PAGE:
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NEWS
September 29, 2014 | By Peter Dobrin, Inquirer Music Critic
This year, the Philadelphia Orchestra's official opening night - the one that lets you mingle with the maestro at an "exclusive" reception topping out at $2,500 per ticket - doesn't come until a couple of weeks into the season. Actual music-making, though, began in Verizon Hall on Friday night, with no less a gala soloist than Lang Lang. Many listeners in these parts still think of the pianist as an aberrantly eccentric Curtis Institute of Music student, and, for better or worse, in the last decade and a half of his working with every major orchestra and conductor on earth, absolutely nothing has rubbed off on him musically.
NEWS
September 23, 2014 | By Kelly Flynn, Inquirer Staff Writer
Suproteem Sarkar has coauthored two scientific papers on cancer treatments, been a presenter at an international nanoscience conference, and won accolades as a pianist. But perhaps the most notable entry on his resumé is the birth date - Sarkar is 17, just entering his senior year at Conestoga High School in Berwyn, Chester County. "He's definitely a highflier here," said Conestoga principal Amy Meisinger. "He's on the fast track for something. " Family members say his precocity was evident almost from the beginning.
NEWS
August 7, 2014 | By Kristin E. Holmes, Inquirer Staff Writer
In church, a singer can hit a sequence of notes with such visceral power that congregants spring to their feet in a move more spirit-inspired than standing ovation. Pottstown singer Candace Benson made gospel superstar Donnie McClurkin stand up. It happened on an episode of Sunday Best , a gospel singing competition shown on the cable network BET. Benson, a finalist, catapulted through a key transition with such melodic dexterity and emotion that McClurkin, a judge, and much of the audience just could not stay seated.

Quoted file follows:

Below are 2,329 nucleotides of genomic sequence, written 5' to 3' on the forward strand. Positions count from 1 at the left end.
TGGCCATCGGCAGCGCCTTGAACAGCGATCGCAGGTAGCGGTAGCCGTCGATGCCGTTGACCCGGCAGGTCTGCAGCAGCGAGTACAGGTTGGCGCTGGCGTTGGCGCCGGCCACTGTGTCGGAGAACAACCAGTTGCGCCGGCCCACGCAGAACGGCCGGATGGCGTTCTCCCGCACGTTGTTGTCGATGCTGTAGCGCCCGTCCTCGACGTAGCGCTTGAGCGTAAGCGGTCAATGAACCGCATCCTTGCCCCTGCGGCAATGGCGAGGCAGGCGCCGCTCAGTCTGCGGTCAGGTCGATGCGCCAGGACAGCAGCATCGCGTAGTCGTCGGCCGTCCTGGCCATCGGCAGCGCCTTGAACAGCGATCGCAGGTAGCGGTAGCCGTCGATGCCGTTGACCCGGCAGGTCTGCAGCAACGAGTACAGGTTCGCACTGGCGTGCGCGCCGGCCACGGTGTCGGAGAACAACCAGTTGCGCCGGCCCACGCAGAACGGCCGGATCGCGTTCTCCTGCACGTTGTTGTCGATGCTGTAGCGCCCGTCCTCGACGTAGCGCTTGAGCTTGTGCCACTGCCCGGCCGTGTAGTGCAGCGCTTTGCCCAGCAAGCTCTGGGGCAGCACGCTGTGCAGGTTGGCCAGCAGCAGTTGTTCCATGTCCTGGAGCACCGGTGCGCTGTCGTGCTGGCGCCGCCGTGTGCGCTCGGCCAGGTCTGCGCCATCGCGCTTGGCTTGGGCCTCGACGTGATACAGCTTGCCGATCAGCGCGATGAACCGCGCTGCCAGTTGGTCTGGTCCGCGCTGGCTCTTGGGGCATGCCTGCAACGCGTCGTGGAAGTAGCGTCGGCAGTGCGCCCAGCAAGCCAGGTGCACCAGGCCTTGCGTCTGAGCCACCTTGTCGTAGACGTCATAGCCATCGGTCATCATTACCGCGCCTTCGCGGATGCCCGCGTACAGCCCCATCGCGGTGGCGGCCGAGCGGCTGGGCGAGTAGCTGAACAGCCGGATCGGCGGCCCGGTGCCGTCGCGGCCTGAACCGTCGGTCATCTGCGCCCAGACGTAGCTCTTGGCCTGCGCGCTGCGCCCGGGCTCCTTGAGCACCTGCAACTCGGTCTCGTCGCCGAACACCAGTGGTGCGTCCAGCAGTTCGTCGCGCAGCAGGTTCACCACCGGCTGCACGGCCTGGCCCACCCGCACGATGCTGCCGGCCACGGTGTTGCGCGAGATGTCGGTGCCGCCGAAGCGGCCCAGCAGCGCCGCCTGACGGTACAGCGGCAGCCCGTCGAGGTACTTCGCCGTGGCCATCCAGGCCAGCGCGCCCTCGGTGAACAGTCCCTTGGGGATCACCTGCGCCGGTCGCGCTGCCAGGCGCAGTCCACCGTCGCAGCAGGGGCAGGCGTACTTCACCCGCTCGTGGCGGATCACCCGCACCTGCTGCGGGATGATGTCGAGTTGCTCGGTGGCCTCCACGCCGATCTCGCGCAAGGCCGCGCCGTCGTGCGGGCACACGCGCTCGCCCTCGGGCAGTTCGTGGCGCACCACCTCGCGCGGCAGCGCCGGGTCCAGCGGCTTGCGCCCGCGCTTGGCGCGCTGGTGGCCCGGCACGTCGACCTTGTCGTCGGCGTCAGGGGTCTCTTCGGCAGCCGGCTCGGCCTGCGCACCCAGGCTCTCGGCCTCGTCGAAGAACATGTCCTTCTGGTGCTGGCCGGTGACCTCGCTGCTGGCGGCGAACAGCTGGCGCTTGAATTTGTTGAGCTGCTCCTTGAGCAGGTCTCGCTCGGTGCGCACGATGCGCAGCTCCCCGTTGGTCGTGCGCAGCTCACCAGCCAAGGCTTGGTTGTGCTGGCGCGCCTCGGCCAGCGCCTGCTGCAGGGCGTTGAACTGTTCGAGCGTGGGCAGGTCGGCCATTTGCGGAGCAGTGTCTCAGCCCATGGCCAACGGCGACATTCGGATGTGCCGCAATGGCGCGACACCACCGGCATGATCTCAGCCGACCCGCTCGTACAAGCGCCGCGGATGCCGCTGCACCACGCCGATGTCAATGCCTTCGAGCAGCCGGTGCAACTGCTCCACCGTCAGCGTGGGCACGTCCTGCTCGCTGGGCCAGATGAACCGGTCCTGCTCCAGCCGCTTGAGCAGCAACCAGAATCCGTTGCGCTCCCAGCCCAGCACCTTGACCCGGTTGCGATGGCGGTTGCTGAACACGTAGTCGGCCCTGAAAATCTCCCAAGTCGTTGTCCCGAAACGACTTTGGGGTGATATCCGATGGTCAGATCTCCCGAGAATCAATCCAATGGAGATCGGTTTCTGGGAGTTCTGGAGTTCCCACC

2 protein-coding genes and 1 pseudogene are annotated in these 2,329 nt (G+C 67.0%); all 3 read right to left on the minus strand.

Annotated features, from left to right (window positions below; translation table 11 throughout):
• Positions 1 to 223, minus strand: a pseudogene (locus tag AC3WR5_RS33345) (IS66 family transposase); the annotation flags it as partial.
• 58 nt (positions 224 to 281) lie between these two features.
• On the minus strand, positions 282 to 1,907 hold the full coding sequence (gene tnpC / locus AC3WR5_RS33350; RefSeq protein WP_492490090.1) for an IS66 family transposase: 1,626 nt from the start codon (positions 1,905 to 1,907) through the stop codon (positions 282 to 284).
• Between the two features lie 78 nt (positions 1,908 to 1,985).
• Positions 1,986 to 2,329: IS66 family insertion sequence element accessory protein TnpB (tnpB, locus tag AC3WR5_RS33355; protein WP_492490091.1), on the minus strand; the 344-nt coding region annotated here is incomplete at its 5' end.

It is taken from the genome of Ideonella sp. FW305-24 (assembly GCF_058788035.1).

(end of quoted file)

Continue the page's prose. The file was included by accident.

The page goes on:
ENTERTAINMENT
July 31, 2014 | By David Patrick Stearns, Inquirer Music Critic
On the surface, the Philadelphia Young Pianist Academy's concerts seem like a summertime variation on what's typically heard at the Curtis Institute, Astral Artists, and other local havens for young musicians. However, the first three PYPA concerts in the eight-day festival, now in its second year, featured mavericks of varying sorts, all artists through and through, but at times crossing the line into full-blown eccentricity. By design or by accident, PYPA is not more of the same.
NEWS
July 20, 2014 | By David Patrick Stearns, Inquirer Music Critic
PRINCETON - The Golandsky Institute's annual International Piano Festival, in its concert with the New Jersey Symphony, demonstrated that its methods, which promote injury-free pianism, don't produce conformity. It's a valid concern. Sharp-eared music lovers can often identify students of a particular teacher without knowing the player's resumé. But on Thursday at Richardson Auditorium, Golandsky mainstays Ilya Itin and Sean Duggan showed little family resemblance when Itin performed Mozart's Piano Concerto No. 12 (K. 414)
ENTERTAINMENT
July 5, 2014 | By Virginia A. Smith, Inquirer Staff Writer